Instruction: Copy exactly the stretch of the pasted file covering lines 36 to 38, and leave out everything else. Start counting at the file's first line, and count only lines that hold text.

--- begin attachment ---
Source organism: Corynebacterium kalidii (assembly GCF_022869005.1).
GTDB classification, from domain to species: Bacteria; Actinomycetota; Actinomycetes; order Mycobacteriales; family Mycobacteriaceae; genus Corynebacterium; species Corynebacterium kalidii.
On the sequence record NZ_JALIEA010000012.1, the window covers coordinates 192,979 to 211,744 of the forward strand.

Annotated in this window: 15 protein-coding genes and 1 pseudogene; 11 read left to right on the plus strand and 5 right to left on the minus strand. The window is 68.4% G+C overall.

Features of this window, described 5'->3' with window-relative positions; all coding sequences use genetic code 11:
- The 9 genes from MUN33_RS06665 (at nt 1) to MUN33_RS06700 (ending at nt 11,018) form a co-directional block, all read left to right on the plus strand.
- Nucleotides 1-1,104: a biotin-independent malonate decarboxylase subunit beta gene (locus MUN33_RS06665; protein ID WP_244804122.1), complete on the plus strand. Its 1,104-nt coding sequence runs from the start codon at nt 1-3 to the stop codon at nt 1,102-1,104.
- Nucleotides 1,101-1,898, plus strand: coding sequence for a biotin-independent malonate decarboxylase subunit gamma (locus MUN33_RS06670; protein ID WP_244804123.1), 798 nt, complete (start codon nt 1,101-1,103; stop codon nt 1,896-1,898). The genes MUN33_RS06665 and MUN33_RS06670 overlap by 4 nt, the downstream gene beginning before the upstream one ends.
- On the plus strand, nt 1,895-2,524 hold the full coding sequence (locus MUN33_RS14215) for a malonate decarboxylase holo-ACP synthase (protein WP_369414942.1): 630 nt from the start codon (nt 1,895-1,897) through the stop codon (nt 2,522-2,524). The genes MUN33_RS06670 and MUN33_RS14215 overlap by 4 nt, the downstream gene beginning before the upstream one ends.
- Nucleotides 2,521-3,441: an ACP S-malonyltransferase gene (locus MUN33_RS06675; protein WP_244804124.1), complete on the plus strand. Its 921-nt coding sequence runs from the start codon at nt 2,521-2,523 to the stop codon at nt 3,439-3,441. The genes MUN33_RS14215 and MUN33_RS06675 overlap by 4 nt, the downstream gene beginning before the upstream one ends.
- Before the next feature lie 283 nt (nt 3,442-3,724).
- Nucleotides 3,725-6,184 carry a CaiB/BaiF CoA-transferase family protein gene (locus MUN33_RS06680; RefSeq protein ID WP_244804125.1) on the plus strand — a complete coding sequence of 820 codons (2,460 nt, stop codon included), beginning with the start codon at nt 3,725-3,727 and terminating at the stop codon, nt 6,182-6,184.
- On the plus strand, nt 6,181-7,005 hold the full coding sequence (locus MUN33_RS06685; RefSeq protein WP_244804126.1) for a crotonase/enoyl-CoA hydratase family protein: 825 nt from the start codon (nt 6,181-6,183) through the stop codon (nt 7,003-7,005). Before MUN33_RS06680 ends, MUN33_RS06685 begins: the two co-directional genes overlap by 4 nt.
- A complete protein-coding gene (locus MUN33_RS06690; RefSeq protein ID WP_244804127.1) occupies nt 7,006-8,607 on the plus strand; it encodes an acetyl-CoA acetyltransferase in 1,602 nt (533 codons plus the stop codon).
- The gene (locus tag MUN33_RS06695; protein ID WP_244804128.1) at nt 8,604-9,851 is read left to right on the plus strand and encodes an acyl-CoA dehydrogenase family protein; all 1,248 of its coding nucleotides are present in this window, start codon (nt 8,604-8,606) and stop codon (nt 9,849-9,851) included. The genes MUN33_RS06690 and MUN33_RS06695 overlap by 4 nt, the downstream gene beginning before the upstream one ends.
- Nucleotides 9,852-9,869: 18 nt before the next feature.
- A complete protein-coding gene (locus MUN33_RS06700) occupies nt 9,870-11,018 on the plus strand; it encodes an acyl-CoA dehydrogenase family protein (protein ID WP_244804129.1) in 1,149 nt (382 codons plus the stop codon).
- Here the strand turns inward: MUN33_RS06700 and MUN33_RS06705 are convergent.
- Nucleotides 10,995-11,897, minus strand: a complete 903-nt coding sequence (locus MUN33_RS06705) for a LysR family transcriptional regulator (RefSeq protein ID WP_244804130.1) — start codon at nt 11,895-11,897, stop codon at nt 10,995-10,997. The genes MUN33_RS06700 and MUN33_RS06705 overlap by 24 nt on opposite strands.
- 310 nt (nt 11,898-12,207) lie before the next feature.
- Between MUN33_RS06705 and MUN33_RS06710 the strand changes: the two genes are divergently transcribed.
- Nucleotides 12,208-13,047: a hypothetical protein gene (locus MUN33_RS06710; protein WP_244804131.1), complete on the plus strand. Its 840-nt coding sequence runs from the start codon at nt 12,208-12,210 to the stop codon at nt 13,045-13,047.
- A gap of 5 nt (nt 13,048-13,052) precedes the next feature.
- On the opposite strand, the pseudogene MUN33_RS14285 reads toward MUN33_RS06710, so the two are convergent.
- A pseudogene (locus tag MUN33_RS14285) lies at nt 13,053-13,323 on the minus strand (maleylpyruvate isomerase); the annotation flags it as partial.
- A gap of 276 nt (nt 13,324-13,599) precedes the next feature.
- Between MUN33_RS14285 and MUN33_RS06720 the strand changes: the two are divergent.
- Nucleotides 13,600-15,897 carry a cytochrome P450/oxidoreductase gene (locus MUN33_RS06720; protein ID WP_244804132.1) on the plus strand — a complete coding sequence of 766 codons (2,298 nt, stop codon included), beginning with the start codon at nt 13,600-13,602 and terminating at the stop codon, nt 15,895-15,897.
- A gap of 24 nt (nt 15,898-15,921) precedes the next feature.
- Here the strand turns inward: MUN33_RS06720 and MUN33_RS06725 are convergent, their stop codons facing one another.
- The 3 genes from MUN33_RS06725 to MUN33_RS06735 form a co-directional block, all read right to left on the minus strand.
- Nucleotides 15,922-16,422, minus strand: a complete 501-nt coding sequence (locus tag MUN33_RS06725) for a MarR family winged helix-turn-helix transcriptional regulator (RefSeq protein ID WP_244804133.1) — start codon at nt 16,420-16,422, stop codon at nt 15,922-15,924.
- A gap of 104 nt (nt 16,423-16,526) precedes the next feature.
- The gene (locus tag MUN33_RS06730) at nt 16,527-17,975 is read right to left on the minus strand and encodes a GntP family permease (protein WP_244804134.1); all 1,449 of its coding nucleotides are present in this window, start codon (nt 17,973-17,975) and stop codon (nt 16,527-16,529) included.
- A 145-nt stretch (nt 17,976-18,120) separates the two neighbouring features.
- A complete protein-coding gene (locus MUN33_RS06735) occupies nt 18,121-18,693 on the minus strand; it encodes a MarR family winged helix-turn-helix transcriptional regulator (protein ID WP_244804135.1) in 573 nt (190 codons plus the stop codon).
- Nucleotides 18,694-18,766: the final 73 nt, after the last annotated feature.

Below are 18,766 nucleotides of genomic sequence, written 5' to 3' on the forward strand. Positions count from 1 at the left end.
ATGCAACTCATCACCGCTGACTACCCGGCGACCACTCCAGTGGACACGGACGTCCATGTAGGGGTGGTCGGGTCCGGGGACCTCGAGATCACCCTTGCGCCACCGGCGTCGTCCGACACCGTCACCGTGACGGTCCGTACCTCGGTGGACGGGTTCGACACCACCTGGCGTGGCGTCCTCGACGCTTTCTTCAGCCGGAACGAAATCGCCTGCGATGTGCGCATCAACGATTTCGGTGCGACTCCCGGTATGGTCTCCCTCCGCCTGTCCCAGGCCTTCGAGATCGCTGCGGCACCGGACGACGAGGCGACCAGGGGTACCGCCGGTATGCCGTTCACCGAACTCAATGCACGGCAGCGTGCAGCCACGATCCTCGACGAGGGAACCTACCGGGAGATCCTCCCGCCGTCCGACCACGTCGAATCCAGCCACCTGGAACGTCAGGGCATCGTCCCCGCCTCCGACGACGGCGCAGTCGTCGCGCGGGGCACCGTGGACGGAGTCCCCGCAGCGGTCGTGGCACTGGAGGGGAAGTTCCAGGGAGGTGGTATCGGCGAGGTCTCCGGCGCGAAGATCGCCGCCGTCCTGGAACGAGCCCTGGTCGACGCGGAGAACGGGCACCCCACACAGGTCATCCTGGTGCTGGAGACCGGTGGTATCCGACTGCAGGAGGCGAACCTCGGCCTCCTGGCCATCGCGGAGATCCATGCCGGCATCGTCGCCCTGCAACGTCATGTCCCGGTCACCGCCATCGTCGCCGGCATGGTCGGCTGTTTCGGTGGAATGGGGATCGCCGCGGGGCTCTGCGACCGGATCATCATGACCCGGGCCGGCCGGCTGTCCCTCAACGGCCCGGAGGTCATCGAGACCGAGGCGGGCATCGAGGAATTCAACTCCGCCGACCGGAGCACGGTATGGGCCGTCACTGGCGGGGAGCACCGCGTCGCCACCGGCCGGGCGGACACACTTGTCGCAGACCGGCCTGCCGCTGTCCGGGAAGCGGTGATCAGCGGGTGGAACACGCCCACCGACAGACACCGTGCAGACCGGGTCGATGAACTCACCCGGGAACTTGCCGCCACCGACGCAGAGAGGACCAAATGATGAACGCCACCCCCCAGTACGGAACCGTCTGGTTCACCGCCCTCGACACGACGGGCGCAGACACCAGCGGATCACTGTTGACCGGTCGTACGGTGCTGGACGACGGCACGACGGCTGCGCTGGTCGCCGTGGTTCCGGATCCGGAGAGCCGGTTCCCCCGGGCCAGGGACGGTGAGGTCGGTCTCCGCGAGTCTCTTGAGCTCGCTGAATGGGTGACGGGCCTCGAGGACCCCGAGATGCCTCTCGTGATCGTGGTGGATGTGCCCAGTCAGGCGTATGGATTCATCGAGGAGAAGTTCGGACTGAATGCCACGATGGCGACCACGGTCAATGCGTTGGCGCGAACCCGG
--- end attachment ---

- A complete protein-coding gene (locus MUN33_RS06735) occupies nt 18,121-18,693 on the minus strand; it encodes a MarR family winged helix-turn-helix transcriptional regulator (protein ID WP_244804135.1) in 573 nt (190 codons plus the stop codon).
- Nucleotides 18,694-18,766: the final 73 nt, after the last annotated feature.

Below are 18,766 nucleotides of genomic sequence, written 5' to 3' on the forward strand. Positions count from 1 at the left end.